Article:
Then Kraven shows up, and the whole story turns into jungle mind control. With drugs. Yippee.

The next storyline starts with what is, to me, a fascinating concept: Spider-Man wrestling with the simple fact that he cannot save everyone and that being Spider-Man screws up his life in a fundamental way. Now, the story itself is a cop-out in that Spidey's decision to prioritize his search for Aunt May (who has disappeared suspiciously) is eventually folded back into the rash of kidnappings he'd decided to ignore... Eh. Anyway, it would be interesting to see Spidey really struggle with the essential truth that he cannot win. I'm not sure how they'd do it, but Peter Parker has always struck me as a prime candidate for depression--and I'm not talking about a “special issue”--I'm talking an extended period.

And then... Doc Ock shows up and... fight. Instead of the flu this time, Spidey has an ulcer and nervous exhaustion. And... he beats Doc Ock, who seems hideously overused at this point. I mean, even if you're going with the whole “new audience every two years” theory of comics readership, packing Doc Ock after only eighteen months seems like overkill. We'll see if the “Gang War” storyline does anything when I report back next week.

Anyway, let's check my Spidey-Standards against this week's reading list:

1) Spider-Man stories were better then than they are now. I'd say average. BTW, I'm not comparing this to Brand New Day until I have a better idea of what's going to happen with that storyline. In any case, this week's stories hold up just fine, especially by the standards of the time. The Kraven issue is pathetic, but... hey.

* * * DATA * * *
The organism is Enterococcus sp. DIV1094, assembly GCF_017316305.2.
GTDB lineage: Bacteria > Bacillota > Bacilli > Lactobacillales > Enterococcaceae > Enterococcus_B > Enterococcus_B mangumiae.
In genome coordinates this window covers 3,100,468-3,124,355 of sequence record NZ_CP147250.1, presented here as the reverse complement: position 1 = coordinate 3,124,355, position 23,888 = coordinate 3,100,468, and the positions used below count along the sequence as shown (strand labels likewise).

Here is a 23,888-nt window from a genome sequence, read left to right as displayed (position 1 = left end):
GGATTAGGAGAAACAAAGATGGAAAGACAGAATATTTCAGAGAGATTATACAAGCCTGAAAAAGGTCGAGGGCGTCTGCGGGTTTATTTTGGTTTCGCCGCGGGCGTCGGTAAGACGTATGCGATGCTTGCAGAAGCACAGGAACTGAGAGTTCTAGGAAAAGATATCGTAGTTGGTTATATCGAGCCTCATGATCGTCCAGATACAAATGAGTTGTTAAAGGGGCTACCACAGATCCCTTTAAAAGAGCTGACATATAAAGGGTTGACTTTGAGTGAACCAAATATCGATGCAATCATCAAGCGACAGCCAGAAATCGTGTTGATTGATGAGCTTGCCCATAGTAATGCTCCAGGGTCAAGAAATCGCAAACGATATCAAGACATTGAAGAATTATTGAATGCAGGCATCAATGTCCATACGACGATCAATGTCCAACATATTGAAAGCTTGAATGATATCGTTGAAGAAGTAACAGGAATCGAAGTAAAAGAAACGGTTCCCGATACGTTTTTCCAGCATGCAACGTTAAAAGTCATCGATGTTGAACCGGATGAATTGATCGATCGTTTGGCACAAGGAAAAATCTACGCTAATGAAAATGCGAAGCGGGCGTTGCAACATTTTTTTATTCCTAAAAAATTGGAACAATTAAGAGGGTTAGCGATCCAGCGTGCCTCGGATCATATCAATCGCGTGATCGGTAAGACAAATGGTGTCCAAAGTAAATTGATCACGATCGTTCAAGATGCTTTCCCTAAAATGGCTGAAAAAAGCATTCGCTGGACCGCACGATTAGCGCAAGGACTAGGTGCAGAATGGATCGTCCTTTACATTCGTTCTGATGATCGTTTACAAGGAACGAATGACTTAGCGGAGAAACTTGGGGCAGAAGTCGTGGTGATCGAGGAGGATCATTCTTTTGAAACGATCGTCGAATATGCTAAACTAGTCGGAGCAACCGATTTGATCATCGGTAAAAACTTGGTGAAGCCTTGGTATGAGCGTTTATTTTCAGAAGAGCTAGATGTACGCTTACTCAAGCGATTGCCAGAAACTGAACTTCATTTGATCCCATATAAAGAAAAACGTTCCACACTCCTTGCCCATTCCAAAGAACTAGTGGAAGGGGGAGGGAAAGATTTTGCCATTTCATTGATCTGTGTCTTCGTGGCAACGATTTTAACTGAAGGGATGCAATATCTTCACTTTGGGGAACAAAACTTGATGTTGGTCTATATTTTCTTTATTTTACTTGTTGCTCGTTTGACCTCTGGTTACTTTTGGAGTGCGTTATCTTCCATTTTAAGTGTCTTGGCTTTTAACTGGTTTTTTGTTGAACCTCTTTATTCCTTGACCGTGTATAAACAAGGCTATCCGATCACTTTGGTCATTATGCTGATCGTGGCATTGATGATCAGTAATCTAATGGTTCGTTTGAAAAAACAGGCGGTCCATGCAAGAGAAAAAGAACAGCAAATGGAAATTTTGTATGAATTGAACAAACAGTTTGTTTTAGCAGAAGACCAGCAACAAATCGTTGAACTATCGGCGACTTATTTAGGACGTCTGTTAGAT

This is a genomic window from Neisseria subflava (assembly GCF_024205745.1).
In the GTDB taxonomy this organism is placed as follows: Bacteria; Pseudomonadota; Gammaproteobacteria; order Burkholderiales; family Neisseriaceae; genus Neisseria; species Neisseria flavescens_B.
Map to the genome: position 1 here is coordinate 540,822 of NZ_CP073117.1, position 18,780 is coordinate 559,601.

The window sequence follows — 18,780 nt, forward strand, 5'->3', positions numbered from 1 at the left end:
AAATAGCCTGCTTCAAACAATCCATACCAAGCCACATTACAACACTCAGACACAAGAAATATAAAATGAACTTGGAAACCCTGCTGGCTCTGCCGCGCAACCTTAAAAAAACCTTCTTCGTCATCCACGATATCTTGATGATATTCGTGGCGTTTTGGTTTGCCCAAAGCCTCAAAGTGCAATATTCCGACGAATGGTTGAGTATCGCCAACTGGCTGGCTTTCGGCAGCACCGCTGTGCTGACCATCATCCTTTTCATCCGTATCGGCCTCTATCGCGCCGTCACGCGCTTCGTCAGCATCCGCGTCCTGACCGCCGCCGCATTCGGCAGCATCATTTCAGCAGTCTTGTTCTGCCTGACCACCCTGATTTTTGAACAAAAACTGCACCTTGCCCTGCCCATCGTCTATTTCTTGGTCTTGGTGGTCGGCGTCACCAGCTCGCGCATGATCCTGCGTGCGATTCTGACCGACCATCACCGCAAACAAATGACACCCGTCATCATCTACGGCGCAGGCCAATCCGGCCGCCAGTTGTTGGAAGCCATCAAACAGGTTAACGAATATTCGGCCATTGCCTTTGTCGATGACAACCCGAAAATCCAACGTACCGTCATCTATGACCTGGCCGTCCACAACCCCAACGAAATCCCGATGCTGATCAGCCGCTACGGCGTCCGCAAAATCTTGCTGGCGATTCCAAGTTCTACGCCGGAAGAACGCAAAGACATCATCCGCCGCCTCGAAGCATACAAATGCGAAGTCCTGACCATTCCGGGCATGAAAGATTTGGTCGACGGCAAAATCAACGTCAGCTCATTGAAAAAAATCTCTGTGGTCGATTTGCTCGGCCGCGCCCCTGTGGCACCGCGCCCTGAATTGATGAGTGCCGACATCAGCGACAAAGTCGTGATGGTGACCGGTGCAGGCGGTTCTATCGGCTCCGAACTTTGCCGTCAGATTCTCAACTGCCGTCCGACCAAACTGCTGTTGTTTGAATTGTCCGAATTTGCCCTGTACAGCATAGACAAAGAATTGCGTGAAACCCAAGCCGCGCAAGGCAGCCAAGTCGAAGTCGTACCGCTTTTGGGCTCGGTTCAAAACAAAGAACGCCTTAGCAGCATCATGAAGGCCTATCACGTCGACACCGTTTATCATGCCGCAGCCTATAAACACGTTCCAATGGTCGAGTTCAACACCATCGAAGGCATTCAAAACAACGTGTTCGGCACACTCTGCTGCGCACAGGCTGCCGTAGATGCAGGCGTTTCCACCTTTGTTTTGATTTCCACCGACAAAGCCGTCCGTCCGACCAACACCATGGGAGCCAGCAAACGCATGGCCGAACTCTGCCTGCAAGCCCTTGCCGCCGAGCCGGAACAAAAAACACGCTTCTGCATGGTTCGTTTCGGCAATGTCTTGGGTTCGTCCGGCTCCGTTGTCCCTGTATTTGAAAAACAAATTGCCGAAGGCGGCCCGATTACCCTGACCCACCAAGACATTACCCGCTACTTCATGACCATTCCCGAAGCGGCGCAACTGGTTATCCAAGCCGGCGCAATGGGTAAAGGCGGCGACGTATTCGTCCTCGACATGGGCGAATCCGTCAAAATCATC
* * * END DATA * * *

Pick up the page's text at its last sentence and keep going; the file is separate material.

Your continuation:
2) Spider-Man's supporting cast is essential to good Spidey stories. Flash makes the first two issues, and Gwen and May get some interesting moments. Yep.

3) Peter Parker is not just a secret identity. In many ways, he's Spider-Man without the mask. (I mean, he always is, but there are few Peter Parker flairs in these issues--it's mostly Spider-Man punching and flipping.)

All right, that's it for this week. Up next week will be Amazing Spider-Man 114-120! Until Spidey IS a coward, Make Mine Marvel!



Jared said...

I got the Essentials, volumes 6 through 8, a few weeks ago, and it's painful to read Aunt May the way she's portrayed. The senile old bag apparently never sees Ock's goons firing their guns, and is apparently content to assume that these big, dangerous-looking guys with guns are all fine, upstanding citizens.

It's about time someone, namely Gwen, called her out.